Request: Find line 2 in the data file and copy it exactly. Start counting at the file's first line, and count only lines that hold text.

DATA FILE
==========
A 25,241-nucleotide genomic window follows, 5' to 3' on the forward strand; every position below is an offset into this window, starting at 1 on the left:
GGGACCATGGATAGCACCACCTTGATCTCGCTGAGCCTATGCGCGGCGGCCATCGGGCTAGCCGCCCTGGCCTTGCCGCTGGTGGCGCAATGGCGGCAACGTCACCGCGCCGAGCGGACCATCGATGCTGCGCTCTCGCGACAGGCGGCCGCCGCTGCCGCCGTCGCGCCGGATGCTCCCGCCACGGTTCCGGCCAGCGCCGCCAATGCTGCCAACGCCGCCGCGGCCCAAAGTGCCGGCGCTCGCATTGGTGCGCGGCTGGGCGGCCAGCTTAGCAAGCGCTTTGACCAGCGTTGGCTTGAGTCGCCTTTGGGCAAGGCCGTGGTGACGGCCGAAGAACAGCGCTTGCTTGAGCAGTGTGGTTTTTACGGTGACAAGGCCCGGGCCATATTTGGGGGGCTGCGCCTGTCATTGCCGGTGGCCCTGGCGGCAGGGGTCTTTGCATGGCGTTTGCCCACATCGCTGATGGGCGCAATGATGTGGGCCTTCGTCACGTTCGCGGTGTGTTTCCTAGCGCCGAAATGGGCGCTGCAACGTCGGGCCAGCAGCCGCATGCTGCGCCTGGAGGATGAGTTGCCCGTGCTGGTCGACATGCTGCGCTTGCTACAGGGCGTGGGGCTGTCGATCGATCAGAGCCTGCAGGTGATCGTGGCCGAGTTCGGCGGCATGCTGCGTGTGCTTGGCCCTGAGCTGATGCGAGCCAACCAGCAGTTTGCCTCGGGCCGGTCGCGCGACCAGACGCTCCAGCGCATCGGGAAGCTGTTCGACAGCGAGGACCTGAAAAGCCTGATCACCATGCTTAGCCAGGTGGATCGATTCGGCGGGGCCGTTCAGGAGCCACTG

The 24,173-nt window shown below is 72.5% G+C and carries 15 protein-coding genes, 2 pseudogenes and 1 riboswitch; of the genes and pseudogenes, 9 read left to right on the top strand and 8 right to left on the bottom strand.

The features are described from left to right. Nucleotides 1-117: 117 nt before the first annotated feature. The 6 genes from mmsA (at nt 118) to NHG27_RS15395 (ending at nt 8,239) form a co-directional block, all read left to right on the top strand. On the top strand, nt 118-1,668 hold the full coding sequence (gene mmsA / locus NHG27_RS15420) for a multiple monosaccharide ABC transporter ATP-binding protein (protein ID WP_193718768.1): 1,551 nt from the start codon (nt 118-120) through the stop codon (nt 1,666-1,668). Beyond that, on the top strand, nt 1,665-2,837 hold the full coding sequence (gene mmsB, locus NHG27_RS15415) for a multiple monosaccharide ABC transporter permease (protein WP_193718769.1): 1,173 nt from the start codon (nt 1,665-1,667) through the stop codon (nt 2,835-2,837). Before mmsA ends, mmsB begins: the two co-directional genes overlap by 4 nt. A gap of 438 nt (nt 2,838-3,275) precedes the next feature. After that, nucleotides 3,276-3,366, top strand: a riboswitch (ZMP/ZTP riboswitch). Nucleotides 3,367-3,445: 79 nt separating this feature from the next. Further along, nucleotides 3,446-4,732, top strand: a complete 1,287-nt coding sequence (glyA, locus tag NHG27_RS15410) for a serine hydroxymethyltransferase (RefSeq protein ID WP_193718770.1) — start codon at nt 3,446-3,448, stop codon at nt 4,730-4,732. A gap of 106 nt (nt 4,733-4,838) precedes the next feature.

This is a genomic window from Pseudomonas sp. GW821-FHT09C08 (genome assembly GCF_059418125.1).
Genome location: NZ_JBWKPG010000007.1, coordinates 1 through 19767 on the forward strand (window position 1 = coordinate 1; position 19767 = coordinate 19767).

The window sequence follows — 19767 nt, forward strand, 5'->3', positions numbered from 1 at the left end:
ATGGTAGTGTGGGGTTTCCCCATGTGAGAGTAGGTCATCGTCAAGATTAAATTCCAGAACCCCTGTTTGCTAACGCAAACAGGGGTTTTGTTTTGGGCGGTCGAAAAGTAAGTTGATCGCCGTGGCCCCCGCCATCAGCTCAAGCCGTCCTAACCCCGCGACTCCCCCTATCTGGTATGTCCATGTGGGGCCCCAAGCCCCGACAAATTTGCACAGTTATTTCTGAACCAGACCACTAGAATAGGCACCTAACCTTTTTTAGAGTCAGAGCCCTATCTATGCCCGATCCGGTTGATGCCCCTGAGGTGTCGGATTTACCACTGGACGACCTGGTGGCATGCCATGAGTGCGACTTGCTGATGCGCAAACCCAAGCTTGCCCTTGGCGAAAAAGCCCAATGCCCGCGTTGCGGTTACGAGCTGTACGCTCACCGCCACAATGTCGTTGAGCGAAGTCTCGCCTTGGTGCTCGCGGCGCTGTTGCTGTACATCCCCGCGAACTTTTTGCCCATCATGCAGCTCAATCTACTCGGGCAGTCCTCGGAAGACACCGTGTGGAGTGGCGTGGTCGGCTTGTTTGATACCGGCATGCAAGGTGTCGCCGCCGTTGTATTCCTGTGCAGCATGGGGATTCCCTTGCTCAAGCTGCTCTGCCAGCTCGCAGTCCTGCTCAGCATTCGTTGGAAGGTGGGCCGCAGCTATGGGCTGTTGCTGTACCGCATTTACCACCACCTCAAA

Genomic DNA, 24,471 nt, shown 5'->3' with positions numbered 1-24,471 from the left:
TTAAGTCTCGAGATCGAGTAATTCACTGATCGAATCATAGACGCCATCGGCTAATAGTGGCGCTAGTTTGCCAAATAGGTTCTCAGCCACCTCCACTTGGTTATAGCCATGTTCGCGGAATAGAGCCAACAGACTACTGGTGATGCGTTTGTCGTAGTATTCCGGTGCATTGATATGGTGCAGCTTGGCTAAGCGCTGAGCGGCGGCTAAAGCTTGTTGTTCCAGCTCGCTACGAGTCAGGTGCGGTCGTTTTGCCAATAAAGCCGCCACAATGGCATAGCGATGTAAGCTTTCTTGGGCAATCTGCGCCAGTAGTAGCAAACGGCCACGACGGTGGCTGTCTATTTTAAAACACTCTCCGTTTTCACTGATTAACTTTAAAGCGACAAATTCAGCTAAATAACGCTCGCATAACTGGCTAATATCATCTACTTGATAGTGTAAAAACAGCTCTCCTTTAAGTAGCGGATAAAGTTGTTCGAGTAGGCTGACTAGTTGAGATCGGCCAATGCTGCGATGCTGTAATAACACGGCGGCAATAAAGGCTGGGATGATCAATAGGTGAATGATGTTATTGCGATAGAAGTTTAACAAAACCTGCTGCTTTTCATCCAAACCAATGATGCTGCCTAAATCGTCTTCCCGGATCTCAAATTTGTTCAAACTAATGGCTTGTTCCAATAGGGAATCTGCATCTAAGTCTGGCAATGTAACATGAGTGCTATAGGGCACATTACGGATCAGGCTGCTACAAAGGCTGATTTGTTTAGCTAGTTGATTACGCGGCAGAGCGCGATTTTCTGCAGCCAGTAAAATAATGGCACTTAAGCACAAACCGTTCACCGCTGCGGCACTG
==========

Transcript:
GGGACCATGGATAGCACCACCTTGATCTCGCTGAGCCTATGCGCGGCGGCCATCGGGCTAGCCGCCCTGGCCTTGCCGCTGGTGGCGCAATGGCGGCAACGTCACCGCGCCGAGCGGACCATCGATGCTGCGCTCTCGCGACAGGCGGCCGCCGCTGCCGCCGTCGCGCCGGATGCTCCCGCCACGGTTCCGGCCAGCGCCGCCAATGCTGCCAACGCCGCCGCGGCCCAAAGTGCCGGCGCTCGCATTGGTGCGCGGCTGGGCGGCCAGCTTAGCAAGCGCTTTGACCAGCGTTGGCTTGAGTCGCCTTTGGGCAAGGCCGTGGTGACGGCCGAAGAACAGCGCTTGCTTGAGCAGTGTGGTTTTTACGGTGACAAGGCCCGGGCCATATTTGGGGGGCTGCGCCTGTCATTGCCGGTGGCCCTGGCGGCAGGGGTCTTTGCATGGCGTTTGCCCACATCGCTGATGGGCGCAATGATGTGGGCCTTCGTCACGTTCGCGGTGTGTTTCCTAGCGCCGAAATGGGCGCTGCAACGTCGGGCCAGCAGCCGCATGCTGCGCCTGGAGGATGAGTTGCCCGTGCTGGTCGACATGCTGCGCTTGCTACAGGGCGTGGGGCTGTCGATCGATCAGAGCCTGCAGGTGATCGTGGCCGAGTTCGGCGGCATGCTGCGTGTGCTTGGCCCTGAGCTGATGCGAGCCAACCAGCAGTTTGCCTCGGGCCGGTCGCGCGACCAGACGCTCCAGCGCATCGGGAAGCTGTTCGACAGCGAGGACCTGAAAAGCCTGATCACCATGCTTAGCCAGGTGGATCGATTCGGCGGGGCCGTTCAGGAGCCACTG